Several media narratives such as the “Russian bounties” story, the false reports about former President Donald Trump asking politicians to “find the fraud” in elections, and claims that the coronavirus lab leak theory was a “conspiracy theory,” have repeatedly fallen apart, leaving the public with little confidence about who they should trust.
The New York Times initially broke a now-discredited story claiming that Russia offered bounties to the Taliban to kill American troops stationed in Afghanistan during the summer of 2020. In April, the Times issued a report saying that the intelligence community is split about the issue, and President Joe Biden’s administration later admitted that the intelligence community has “low to moderate” confidence in the claims.
After the initial report broke, then-president Trump downplayed the claims and said he had not been briefed on the issue. He was attacked by Biden and now-Vice President Kamala Harris for not bringing up the issue in calls to Russian President Vladimir Putin. (RELATED: Psaki Offers No Apology For Biden’s Attacks On Trump Over Discredited Russian Bounty Report)
I’m really sorry @charlie_savage‘s huge CIA scoop about Russian bounties — that misled so many people for so long in very dangerous ways — fell apart. But attacking me won’t save it. Read here about who actually debunked it. CIA isn’t a great source:https://t.co/RocXcmiUEQ https://t.co/EZb8ZHFB5j
— Glenn Greenwald (@ggreenwald) May 14, 2021
When fact-checking Trump’s interview with Axios reporter Jonathan Swan on July 30, the Washington Post gave Trump “four Pinocchios” for saying that “intelligence” didn’t think the allegations in the Times report were “real.” Fact-checker Salvador Rizzo accused the then-president of trying to “put the cat back in the bag.”
The Washington Post also published a report in January claiming that Trump told the chief investigator of the Georgia secretary of state’s office, Frances Watson, to “find the fraud” in the 2020 election. The Post also claimed that Trump told Watson that she would be a “national hero” if she did. Published audio of the phone call, however, proved that the quotes were not real.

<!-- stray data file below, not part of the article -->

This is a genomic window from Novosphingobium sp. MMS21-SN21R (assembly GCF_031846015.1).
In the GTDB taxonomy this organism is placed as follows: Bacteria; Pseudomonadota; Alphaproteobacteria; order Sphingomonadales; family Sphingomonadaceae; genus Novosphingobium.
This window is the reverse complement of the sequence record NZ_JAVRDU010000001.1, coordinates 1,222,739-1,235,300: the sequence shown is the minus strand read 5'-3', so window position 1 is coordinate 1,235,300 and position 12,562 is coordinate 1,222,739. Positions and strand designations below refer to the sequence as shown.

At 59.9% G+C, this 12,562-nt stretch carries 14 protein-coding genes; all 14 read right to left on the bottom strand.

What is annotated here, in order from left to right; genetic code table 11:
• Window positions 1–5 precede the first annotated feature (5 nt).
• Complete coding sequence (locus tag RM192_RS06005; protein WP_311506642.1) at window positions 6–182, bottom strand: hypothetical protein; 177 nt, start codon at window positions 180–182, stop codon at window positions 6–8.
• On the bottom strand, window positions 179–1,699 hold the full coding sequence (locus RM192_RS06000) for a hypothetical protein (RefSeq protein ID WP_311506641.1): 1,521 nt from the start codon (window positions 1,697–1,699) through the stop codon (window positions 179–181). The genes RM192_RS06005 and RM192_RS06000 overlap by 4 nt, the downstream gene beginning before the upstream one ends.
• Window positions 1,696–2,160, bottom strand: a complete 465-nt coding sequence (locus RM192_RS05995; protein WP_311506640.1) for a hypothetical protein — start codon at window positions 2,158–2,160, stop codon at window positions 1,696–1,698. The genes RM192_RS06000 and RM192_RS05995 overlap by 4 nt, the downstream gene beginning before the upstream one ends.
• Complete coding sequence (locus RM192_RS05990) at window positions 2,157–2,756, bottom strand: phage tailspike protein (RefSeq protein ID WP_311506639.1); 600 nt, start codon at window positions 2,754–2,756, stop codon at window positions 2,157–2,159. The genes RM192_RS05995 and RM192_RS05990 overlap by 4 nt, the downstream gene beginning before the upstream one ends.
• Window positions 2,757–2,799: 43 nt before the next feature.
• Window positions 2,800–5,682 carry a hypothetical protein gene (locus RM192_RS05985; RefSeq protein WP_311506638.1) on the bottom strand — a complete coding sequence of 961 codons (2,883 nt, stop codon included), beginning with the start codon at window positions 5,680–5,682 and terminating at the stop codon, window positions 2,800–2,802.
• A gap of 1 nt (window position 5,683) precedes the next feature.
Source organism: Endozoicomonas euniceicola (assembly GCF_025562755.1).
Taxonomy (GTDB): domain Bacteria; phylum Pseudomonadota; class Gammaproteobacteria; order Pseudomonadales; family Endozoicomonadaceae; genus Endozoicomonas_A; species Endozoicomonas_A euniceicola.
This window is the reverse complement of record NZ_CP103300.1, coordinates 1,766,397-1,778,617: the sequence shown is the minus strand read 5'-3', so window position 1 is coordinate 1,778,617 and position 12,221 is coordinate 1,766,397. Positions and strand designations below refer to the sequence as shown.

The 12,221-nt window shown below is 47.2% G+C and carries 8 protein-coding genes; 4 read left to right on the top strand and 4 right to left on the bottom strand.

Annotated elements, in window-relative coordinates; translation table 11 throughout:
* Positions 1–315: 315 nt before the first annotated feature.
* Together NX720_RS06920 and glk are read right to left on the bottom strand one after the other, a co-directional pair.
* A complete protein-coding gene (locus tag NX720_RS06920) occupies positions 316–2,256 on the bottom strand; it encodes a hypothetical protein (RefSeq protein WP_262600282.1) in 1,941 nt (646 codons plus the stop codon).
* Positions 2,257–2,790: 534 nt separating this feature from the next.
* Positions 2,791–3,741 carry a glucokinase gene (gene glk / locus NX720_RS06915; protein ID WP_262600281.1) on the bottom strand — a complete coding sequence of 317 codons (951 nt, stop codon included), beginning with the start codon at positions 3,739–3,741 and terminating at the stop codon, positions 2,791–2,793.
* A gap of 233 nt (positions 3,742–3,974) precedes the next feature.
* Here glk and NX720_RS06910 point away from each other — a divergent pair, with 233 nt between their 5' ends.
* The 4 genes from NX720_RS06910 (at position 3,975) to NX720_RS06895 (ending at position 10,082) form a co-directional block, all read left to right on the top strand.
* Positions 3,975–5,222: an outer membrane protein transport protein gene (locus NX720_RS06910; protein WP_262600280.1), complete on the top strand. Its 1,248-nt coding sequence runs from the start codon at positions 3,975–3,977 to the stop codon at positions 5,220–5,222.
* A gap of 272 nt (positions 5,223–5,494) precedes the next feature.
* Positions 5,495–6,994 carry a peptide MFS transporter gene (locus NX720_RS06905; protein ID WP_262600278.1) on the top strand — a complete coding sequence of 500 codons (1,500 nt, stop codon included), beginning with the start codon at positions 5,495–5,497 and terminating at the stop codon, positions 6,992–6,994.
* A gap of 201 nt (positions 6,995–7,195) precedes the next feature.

While Trump did tell Watson that she would be “praised” if the “right answer” was revealed, the initial quotes were incorrect and the Post issued a lengthy correction.
“Correction: Two months after publication of this story, the Georgia secretary of state released an audio recording of President Donald Trump’s December phone call with the state’s top elections investigator,” the correction said. “The recording revealed that The Post misquoted Trump’s comments on the call, based on information provided by a source. Trump did not tell the investigator to ‘find the fraud’ or say she would be ‘a national hero’ if she did so.”
“Instead, Trump urged the investigator to scrutinize ballots in Fulton County, Ga., asserting she would find ‘dishonesty’ there,” the correction continued. “He also told her that she had ‘the most important job in the country right now.'”
Mainstream media also attacked anyone who suggested that the coronavirus pandemic could have come from a lab in Wuhan, China.
A now-retracted PolitiFact fact-check from September of 2020 called a claim from a Hong Kong virologist who said that coronavirus could have been made in a lab a “debunked conspiracy theory.”
“The claim is inaccurate and ridiculous,” the fact-check said. “We rate it Pants on Fire!” An editor’s note on the fact-check later said that the “assertion is now more widely disputed.”
Dozens of outlets also repeated conclusions from a World Health Organization (WHO) report despite warnings that the Chinese government heavily influenced the report and its conclusions. The document claimed that coronavirus came from animals and not a lab leak.
The Associated Press broke the story about the document, and while they included concerns about the document from Secretary of State Antony Blinken, the outlet largely took the report’s conclusions at face value. It also described the idea that coronavirus leaked from a lab as “a speculative theory that was promoted by” Trump.
ABC News, The Washington Post, Voice of America, U.S. News, the Boston Herald, NCB News and other publications repeated the Associated Press’ report or the WHO’s claims.
Meanwhile, trust in the media has declined. While most Democrats still trust the media, that trust has only continued to go down in recent months as more stories get discredited.